The History of Halloween involves more than candy and costumes. Here are 10 things you might not know about the holidays.
1. The Holidays Goes Back More than 2,000 years ago. Halloween all started as a pre-Christian Celtic New Year’s festival. It was called Samhain (pronounced `Soo-when’, `So-ween’ or `Saw-wen’), which means “summers end”. Samhain was held around the first of November. It marked the final day of the harvest season. It also celebrated the Crossing of spirits over into another world. People in Ireland, the U.K. and France would ward of ghosts. They historically lit sacrificial bonfires and wore costumes.
2. Trick-or-Treating has existed since Medieval Times. In Scotland and Ireland, Trick-or-Treating was known as “guising”. Young people dressed up and asked for food or money. Today, the tradition has morphed into children asking for candy.
3. Halloween rituals used to involve finding a husband. During 18th century, ladies would follow Halloween traditions. These would supposedly help them find a romantic match. Rituals included women throwing apple peels over their shoulders.
4. Immigrants helped popularize the holiday in the U.S. The Irish fled their country in the 1840s. It was due to potato famine. They bought their Halloween traditions with them to the United States. By the 1920s, the holiday started gaining traction.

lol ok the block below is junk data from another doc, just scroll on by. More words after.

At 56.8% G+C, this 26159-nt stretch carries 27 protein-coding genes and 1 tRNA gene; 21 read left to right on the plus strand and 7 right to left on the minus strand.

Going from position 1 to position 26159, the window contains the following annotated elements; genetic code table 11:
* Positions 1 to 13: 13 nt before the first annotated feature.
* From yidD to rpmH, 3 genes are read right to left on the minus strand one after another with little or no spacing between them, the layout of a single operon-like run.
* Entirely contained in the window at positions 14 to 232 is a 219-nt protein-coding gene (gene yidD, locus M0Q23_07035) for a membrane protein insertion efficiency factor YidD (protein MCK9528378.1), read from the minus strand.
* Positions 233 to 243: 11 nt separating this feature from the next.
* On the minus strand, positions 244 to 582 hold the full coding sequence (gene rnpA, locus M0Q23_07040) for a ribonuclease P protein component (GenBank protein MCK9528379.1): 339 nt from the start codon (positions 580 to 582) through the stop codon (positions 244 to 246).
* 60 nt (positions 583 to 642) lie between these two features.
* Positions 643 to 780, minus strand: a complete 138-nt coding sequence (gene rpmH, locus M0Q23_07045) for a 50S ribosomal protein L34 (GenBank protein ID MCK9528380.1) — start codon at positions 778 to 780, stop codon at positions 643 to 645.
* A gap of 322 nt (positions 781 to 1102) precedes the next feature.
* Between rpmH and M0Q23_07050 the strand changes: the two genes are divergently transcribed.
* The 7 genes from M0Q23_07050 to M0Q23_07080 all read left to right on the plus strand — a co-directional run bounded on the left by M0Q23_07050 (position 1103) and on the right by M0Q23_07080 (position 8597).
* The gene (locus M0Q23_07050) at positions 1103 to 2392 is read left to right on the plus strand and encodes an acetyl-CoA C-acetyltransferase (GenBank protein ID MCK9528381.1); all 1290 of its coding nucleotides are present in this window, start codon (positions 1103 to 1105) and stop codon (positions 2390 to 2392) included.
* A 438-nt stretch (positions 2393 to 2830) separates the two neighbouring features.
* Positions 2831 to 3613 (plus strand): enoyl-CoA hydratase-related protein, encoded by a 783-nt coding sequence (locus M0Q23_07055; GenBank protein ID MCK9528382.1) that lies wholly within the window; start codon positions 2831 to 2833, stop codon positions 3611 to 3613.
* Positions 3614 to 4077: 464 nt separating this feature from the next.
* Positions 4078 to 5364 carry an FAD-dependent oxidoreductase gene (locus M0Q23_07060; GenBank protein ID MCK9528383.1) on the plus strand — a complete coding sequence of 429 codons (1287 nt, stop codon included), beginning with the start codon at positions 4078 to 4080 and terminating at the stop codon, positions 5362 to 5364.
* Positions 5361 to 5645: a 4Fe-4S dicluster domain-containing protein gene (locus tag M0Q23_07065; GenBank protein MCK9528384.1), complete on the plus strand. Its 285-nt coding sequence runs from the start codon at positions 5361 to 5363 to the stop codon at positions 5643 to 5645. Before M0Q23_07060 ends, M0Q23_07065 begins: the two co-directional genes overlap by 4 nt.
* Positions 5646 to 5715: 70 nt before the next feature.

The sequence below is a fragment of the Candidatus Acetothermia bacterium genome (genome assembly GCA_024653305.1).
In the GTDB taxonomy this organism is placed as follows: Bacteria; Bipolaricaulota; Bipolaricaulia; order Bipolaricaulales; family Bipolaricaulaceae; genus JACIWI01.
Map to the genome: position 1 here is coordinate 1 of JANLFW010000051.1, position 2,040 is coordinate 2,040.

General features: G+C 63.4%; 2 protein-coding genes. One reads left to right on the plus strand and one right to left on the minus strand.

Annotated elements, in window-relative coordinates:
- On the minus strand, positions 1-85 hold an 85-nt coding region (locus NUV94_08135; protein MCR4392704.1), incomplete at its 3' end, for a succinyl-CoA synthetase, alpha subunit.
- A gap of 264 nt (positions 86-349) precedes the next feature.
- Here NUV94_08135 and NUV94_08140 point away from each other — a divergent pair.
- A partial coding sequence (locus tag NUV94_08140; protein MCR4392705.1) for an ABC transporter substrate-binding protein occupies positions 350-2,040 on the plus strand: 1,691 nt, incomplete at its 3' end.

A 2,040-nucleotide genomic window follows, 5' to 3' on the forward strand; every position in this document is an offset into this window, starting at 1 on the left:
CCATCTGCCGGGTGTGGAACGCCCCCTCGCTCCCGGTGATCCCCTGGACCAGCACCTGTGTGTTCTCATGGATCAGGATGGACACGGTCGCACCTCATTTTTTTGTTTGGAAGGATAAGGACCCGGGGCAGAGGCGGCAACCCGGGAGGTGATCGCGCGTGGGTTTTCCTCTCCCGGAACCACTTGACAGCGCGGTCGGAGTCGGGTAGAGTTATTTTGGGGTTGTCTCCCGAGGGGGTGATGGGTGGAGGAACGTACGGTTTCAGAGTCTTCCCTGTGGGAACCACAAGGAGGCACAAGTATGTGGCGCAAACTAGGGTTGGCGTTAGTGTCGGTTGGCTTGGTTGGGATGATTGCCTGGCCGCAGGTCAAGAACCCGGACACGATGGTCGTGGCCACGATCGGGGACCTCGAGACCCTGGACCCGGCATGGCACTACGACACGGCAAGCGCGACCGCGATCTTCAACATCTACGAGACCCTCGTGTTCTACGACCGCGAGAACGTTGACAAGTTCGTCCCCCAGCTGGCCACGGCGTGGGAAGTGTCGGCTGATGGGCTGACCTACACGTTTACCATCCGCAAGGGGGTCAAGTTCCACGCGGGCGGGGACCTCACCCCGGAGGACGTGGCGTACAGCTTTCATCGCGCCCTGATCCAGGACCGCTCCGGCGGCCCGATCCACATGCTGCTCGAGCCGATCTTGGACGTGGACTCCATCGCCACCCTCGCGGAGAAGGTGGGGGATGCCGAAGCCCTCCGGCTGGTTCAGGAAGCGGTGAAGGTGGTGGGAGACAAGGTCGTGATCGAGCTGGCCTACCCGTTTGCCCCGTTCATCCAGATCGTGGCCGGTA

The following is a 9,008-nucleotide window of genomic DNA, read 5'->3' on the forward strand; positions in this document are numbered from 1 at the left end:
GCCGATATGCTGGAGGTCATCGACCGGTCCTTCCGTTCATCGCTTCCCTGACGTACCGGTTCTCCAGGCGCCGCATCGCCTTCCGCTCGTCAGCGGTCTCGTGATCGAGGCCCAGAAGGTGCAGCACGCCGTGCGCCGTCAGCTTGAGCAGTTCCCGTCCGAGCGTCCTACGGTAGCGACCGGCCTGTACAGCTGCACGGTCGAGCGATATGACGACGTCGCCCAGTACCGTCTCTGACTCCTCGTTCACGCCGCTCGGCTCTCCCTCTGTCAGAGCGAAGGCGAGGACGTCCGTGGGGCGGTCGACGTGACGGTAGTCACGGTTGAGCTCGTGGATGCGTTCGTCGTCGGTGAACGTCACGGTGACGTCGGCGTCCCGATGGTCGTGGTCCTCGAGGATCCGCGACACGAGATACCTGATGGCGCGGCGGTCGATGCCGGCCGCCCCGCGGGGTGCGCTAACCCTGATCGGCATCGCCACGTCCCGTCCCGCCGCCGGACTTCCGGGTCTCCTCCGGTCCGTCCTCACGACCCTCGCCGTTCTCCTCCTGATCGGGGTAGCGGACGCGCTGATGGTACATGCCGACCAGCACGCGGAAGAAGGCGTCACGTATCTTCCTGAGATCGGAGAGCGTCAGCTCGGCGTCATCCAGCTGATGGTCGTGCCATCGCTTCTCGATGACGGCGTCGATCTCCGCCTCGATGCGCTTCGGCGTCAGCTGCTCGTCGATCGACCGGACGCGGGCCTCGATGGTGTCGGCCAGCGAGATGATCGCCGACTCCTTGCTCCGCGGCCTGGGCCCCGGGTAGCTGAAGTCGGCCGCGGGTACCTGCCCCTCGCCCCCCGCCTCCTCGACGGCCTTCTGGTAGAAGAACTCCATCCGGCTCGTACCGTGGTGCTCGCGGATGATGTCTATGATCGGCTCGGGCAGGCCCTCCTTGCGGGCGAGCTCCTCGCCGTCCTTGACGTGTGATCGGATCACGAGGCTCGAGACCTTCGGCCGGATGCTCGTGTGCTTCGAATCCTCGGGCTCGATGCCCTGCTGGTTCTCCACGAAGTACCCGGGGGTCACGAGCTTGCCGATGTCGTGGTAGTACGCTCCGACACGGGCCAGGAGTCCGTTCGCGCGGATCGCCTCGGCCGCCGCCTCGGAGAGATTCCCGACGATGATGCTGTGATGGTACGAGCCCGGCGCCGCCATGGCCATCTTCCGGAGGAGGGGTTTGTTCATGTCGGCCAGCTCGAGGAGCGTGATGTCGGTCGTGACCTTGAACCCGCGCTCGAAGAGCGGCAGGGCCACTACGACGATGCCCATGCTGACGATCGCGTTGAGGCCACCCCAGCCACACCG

5. Halloween is the second largest commercial holiday. It comes second to the Christmas in the U.S. Consumers spent approximately $9 billion on Halloween in 2019. This is according to the National Retail Federation.
6. The Irish also brought U.S. Jack-o-Lanterns. Legend has it, an Irish man, Stingy Jack, tricked the devil. After that, he wasn’t allowed into heaven or hell. Instead, he spent his days roaming the earth, carrying a lantern. He also known by the name of “Jack of the Lantern”.
7. Illinois produces more pumpkins than any other state in U.S. The state has over 15,000 acres devoted to ground growing. This is according to the United States Department of Agriculture. These farms grow 500 million pounds of pumpkins annually.
8. Candy corn originally had another name. It used to be called “chicken feed”. The Goelitz Confectionary Company sold boxes of it. They first put a rooster on the front. It was supposedly meant to appeal to America’s agricultural roots. The recipe has barely changed since the 1880s.
9. New York City throws the biggest Halloween parade. It draws over 2 million spectators and thousands of participants. Greenwich Village puppeteer, Ralph Lee created the parade.
10. Skittles are the Top-Selling Halloween candy. The bite-Sized candies outrank M&M’s, Snickers and Reese’s Cups. This is based on 11 years of sales data from candystore.com. Candy corn made the top 10 list. It was also rated one of the worst Halloween candies.
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